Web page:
Effective sometime this March, all five of the on-ramps to eastbound State Route 16 will be metered. That includes the (Purdy) State Route 302, Burnham Drive, Wollochet Drive, Olympic Drive, and the 36th street on-ramps. There won’t be any meters westbound.

Ramp meters, if you aren’t familiar with them, are stop-and-go signals located on entrance ramps to a freeway. They look a lot like traffic lights. The purpose of the meters, according to Claudia Cornish, communications manager for the Tacoma Narrows Bridge project, “is to keep traffic flowing during the morning eastbound commute.”

“They do that by regulating the rate by which cars enter traffic,” she said.

Things to know about ramp meters
Pull your vehicle up the white line
(stop bar) to trigger the ramp meter.
On average drivers wait less than
two minutes during peak hours.
By increasing the efficiency of
freeway use, ramp meters save money that would otherwise be spent
constructing additional lanes.
Past ramp meter activations have
reduced rear-end and sideswipe collisions by over 30 percent.

Ramp meters are being used in more
than 20 cities and 12 states in the
United States.

Information provided by WSDOT.

According to information supplied by the Washington State Department of Transportation, “A ramp meter consists of two components: a traffic signal and a ‘loop detector’ or traffic sensor.” The loop detector senses when a vehicle passes over it, and sends that data to the state’s Traffic Management Center in Tacoma, where a computer determines the proper interval for that particular ramp. Because television cameras will be installed at each of the five interchanges, engineers will be able to monitor the situation and override the central computer should that be necessary. The meters will come on only as they are needed, so unless traffic happens to be especially congested on a particular weekend, they will be off. Installation of the meters comes in response to input from surrounding communities, which requested that WSDOT find ways to mitigate congestion resulting from the new Narrows Bridge project.

Cornish explains the increased congestion this way. “Standard capacity for a freeway or a state route is about 2,000 cars per lane, per hour, based on standard widths. The normal lane width is 12 feet—and the normal shoulder width is 8 feet on each side. At the moment those lanes (in the area where construction is taking place) have been reduced to 11-foot-wide lanes and 2-foot shoulders.” So, friction increases as both lanes and shoulders narrow, thereby slowing traffic. Or, in the case of an accident, can bring traffic to a complete halt since there isn’t enough room to pull off the road.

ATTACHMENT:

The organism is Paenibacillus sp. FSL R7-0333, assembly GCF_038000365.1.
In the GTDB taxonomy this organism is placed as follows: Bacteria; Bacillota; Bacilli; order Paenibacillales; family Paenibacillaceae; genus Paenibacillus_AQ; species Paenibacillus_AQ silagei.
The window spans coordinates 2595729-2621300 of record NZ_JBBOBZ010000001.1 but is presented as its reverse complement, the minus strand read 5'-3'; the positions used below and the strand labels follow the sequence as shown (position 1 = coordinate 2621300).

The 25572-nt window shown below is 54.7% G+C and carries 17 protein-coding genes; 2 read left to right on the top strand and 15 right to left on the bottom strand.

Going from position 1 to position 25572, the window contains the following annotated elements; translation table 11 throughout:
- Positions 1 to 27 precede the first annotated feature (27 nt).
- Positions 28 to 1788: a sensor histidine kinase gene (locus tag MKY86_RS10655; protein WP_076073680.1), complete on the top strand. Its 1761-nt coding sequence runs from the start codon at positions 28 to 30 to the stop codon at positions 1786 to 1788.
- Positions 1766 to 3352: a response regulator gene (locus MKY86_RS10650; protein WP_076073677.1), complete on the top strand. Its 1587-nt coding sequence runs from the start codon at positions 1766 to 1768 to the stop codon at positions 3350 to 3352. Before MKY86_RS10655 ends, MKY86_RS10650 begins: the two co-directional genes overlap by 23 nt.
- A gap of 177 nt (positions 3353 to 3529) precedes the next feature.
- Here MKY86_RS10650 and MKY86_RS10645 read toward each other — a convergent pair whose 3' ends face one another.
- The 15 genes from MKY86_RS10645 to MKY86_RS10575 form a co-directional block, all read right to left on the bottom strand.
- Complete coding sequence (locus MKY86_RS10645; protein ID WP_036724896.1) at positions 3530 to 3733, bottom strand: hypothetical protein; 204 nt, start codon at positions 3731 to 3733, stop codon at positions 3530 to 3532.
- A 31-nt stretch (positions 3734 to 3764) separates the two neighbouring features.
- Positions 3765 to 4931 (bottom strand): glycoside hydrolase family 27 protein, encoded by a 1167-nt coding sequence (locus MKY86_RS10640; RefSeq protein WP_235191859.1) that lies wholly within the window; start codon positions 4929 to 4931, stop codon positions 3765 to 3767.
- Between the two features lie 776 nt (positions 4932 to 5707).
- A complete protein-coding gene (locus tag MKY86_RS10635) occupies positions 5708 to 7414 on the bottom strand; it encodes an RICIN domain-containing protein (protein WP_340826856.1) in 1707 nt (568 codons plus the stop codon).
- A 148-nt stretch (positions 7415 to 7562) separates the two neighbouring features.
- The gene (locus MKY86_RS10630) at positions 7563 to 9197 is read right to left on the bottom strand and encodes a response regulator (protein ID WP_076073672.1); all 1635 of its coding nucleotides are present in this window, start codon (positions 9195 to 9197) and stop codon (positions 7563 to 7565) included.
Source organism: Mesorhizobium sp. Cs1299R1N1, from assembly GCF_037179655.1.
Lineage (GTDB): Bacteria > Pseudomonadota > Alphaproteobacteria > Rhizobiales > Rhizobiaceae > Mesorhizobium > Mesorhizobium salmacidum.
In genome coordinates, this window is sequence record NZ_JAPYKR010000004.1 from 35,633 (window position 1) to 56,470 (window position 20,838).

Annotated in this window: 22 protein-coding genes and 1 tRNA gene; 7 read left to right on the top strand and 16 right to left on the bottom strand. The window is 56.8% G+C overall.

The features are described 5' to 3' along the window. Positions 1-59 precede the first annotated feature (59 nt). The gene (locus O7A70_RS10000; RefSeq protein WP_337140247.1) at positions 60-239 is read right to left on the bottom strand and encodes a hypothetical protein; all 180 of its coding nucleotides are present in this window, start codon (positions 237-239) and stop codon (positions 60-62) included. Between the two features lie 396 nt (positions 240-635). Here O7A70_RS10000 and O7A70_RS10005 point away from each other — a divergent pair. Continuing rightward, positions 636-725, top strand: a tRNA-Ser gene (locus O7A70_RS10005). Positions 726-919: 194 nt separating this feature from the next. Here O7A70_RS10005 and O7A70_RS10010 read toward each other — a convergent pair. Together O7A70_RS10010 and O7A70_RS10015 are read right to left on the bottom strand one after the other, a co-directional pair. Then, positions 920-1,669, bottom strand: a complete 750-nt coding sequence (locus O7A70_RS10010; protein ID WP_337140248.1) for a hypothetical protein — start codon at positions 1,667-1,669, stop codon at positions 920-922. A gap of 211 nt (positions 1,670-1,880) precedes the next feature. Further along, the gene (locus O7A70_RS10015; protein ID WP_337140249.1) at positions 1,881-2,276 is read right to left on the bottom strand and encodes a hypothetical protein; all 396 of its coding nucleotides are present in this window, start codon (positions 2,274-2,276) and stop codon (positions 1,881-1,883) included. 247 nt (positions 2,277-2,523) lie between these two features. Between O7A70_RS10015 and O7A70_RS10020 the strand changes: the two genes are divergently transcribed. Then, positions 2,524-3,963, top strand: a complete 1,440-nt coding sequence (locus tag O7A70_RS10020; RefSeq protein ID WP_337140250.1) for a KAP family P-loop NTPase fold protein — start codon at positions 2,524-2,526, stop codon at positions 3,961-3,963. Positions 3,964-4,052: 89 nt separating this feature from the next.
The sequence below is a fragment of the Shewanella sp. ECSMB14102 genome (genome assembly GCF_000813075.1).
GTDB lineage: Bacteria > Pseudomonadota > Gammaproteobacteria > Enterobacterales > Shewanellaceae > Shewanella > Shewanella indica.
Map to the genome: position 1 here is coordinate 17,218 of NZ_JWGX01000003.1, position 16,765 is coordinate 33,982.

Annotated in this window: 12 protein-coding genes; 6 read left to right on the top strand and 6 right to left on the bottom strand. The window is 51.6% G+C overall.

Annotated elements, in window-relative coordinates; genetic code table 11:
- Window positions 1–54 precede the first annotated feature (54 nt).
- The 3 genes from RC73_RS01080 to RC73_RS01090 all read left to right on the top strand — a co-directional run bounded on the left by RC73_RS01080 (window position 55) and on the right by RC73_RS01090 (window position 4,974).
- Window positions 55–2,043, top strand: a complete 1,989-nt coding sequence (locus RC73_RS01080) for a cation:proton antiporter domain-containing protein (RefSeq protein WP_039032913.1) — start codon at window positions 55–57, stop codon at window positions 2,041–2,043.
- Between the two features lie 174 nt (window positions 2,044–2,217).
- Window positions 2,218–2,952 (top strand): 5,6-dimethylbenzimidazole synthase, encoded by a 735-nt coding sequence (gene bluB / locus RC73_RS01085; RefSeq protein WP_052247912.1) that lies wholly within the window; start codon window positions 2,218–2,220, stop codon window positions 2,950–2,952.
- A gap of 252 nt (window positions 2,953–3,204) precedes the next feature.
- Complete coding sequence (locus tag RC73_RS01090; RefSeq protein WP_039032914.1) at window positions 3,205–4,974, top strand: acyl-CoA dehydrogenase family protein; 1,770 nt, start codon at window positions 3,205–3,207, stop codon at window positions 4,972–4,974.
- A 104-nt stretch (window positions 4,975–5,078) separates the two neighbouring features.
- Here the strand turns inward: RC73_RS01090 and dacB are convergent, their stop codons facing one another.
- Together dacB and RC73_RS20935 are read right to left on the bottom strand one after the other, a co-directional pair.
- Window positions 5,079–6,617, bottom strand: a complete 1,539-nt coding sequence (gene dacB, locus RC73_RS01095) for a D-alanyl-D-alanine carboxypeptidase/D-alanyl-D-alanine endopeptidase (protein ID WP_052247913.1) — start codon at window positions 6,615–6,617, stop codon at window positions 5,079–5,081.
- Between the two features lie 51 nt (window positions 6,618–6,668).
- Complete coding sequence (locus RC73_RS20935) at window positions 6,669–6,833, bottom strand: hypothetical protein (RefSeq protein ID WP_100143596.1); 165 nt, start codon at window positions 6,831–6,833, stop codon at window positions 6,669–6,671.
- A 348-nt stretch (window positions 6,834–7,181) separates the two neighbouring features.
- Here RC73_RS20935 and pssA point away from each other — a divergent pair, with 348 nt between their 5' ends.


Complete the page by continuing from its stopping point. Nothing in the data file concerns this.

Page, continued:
The cause of the congestion is what Bill Elliott, civil design review manager for the Tacoma Narrows Bridge project, refers to as “common sense.” But computer modeling confirms the problem, and “of the five entry points between Purdy and the Narrows bridge, the entering volumes are highest from SR-302,” he said.

When asked if the meter on the Purdy on-ramp will create backup problems, Elliott acknowledges that there will be a line to get on the freeway, “but by no means will the queue come back so far as to adversely impact the signal in Purdy.”

So what’s in it for you? Well, that depends on how frequently you travel to the bridge. According to data provided by WSDOT, the average travel time to the west end of the Narrows Bridge for a commuter entering SR-16 via the Purdy/SR-302 on-ramp is 21-minutes and 12-seconds. After the meters have been installed and activated, engineers expect that time to drop to 20 minutes and 24 seconds. A savings of 48 seconds per trip! That doesn’t sound like much, but had you commuted to Tacoma on each working day of December (not counting holidays) the total savings would have added up to a whopping 1,104 seconds! That’s more than 18 minutes, which would be nice to get back. And, if you make the trip more often, the savings will be even greater. Of course the real benefit consists of the theoretical 48 seconds multiplied by thousands of commuters. And that, it seems fair to conclude, will amount to a really substantial improvement.

Plus, there’s a potential psychological savings as well, since most of us feel less stressed when traffic flows smoothly (if slowly). And, according to Elliott, all of the ramps between the bridges and Interstate-5 will eventually be metered.

One more thing. For those of you who simply don’t have the time to wait in line at the local ramp meter, you can go ahead and blow through, but the Washington State Patrol will charge you $101 for the privilege.

For more information, go online to www.tacomanarrowsbridge.com.

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